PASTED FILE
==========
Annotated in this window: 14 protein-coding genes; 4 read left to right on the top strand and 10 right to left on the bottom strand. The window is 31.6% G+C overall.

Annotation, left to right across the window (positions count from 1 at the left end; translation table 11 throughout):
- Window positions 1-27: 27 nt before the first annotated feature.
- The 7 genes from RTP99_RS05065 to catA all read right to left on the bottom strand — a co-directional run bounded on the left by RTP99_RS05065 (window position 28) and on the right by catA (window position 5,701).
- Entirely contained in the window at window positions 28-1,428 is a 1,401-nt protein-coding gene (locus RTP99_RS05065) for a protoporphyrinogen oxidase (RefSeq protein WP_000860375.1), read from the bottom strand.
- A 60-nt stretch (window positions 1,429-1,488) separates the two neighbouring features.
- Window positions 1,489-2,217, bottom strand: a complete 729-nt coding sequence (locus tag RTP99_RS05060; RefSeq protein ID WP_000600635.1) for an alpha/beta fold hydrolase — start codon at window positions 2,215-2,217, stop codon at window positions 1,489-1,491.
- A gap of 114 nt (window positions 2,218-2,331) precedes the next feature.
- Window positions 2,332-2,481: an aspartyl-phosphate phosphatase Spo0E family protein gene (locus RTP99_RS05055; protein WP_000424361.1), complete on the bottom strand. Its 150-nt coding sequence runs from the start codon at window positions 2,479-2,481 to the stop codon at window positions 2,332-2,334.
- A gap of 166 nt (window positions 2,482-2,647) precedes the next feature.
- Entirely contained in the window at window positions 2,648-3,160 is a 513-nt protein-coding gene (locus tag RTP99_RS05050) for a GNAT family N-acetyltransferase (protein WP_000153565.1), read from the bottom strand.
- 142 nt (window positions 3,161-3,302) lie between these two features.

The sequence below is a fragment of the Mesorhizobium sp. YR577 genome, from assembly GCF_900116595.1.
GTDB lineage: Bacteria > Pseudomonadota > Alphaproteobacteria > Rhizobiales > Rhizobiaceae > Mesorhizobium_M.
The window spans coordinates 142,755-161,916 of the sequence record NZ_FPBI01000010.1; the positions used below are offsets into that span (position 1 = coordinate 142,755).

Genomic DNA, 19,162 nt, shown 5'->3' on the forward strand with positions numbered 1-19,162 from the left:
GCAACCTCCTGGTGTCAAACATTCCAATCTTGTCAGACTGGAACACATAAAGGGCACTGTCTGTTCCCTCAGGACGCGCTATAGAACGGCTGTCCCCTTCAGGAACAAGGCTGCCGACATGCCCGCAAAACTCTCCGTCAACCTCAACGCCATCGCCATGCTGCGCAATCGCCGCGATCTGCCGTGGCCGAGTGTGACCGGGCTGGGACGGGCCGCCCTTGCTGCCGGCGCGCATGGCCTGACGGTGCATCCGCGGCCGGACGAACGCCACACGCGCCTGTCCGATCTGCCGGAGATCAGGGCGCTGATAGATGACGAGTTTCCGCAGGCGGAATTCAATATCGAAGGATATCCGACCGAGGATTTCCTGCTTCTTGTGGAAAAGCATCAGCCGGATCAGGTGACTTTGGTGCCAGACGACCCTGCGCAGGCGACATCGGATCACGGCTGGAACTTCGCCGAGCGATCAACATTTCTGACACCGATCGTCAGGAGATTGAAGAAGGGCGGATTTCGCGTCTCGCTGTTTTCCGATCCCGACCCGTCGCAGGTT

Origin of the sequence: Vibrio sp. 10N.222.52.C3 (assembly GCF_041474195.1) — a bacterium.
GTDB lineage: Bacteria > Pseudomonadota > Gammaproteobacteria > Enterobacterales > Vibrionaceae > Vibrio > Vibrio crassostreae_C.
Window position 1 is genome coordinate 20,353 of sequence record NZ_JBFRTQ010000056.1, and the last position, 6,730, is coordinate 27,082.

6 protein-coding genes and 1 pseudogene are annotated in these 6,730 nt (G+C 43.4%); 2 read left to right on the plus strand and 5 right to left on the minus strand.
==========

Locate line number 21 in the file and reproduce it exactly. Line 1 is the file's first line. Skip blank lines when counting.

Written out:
6 protein-coding genes and 1 pseudogene are annotated in these 6,730 nt (G+C 43.4%); 2 read left to right on the plus strand and 5 right to left on the minus strand.